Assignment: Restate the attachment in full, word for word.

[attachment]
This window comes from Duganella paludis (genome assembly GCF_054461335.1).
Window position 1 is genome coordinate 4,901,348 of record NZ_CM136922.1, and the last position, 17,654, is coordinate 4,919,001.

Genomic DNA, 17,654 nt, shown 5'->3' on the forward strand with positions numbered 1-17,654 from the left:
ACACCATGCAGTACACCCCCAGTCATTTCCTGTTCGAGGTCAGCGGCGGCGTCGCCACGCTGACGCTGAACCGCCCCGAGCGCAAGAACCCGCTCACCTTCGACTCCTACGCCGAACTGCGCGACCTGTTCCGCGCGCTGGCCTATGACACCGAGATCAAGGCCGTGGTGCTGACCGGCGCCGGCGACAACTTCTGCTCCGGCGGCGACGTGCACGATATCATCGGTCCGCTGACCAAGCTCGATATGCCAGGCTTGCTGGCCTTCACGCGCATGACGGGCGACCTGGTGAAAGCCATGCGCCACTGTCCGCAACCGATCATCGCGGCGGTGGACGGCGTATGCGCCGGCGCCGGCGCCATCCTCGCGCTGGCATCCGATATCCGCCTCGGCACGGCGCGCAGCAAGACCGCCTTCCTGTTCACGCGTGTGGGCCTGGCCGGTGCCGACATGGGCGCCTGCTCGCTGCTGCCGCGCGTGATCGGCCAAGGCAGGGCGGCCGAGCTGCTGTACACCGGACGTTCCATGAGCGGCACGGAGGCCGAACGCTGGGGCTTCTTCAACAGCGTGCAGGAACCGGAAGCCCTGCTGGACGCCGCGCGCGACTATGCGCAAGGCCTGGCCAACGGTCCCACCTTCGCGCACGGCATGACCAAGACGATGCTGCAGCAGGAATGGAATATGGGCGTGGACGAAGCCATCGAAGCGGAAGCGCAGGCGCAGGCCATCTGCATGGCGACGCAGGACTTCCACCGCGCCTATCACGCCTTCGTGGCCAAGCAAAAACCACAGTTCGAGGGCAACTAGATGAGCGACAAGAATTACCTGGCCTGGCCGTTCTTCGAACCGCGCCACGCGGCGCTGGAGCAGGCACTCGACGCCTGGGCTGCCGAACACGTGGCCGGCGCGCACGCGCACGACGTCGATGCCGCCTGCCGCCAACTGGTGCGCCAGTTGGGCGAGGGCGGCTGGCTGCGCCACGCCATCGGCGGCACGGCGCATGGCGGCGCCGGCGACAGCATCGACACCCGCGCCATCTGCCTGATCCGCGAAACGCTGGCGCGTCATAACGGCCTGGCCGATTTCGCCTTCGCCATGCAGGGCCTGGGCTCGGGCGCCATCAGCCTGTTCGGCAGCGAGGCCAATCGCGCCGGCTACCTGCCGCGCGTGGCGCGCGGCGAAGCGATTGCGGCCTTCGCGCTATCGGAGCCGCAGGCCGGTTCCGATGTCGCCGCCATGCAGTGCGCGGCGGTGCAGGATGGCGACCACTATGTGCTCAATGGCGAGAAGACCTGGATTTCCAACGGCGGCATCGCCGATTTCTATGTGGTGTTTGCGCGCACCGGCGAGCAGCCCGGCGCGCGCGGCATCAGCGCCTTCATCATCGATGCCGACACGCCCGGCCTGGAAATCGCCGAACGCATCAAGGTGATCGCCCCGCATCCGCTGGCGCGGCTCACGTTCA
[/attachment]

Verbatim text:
This window comes from Duganella paludis (genome assembly GCF_054461335.1).
Window position 1 is genome coordinate 4,901,348 of record NZ_CM136922.1, and the last position, 17,654, is coordinate 4,919,001.

Genomic DNA, 17,654 nt, shown 5'->3' on the forward strand with positions numbered 1-17,654 from the left:
ACACCATGCAGTACACCCCCAGTCATTTCCTGTTCGAGGTCAGCGGCGGCGTCGCCACGCTGACGCTGAACCGCCCCGAGCGCAAGAACCCGCTCACCTTCGACTCCTACGCCGAACTGCGCGACCTGTTCCGCGCGCTGGCCTATGACACCGAGATCAAGGCCGTGGTGCTGACCGGCGCCGGCGACAACTTCTGCTCCGGCGGCGACGTGCACGATATCATCGGTCCGCTGACCAAGCTCGATATGCCAGGCTTGCTGGCCTTCACGCGCATGACGGGCGACCTGGTGAAAGCCATGCGCCACTGTCCGCAACCGATCATCGCGGCGGTGGACGGCGTATGCGCCGGCGCCGGCGCCATCCTCGCGCTGGCATCCGATATCCGCCTCGGCACGGCGCGCAGCAAGACCGCCTTCCTGTTCACGCGTGTGGGCCTGGCCGGTGCCGACATGGGCGCCTGCTCGCTGCTGCCGCGCGTGATCGGCCAAGGCAGGGCGGCCGAGCTGCTGTACACCGGACGTTCCATGAGCGGCACGGAGGCCGAACGCTGGGGCTTCTTCAACAGCGTGCAGGAACCGGAAGCCCTGCTGGACGCCGCGCGCGACTATGCGCAAGGCCTGGCCAACGGTCCCACCTTCGCGCACGGCATGACCAAGACGATGCTGCAGCAGGAATGGAATATGGGCGTGGACGAAGCCATCGAAGCGGAAGCGCAGGCGCAGGCCATCTGCATGGCGACGCAGGACTTCCACCGCGCCTATCACGCCTTCGTGGCCAAGCAAAAACCACAGTTCGAGGGCAACTAGATGAGCGACAAGAATTACCTGGCCTGGCCGTTCTTCGAACCGCGCCACGCGGCGCTGGAGCAGGCACTCGACGCCTGGGCTGCCGAACACGTGGCCGGCGCGCACGCGCACGACGTCGATGCCGCCTGCCGCCAACTGGTGCGCCAGTTGGGCGAGGGCGGCTGGCTGCGCCACGCCATCGGCGGCACGGCGCATGGCGGCGCCGGCGACAGCATCGACACCCGCGCCATCTGCCTGATCCGCGAAACGCTGGCGCGTCATAACGGCCTGGCCGATTTCGCCTTCGCCATGCAGGGCCTGGGCTCGGGCGCCATCAGCCTGTTCGGCAGCGAGGCCAATCGCGCCGGCTACCTGCCGCGCGTGGCGCGCGGCGAAGCGATTGCGGCCTTCGCGCTATCGGAGCCGCAGGCCGGTTCCGATGTCGCCGCCATGCAGTGCGCGGCGGTGCAGGATGGCGACCACTATGTGCTCAATGGCGAGAAGACCTGGATTTCCAACGGCGGCATCGCCGATTTCTATGTGGTGTTTGCGCGCACCGGCGAGCAGCCCGGCGCGCGCGGCATCAGCGCCTTCATCATCGATGCCGACACGCCCGGCCTGGAAATCGCCGAACGCATCAAGGTGATCGCCCCGCATCCGCTGGCGCGGCTCACGTTCA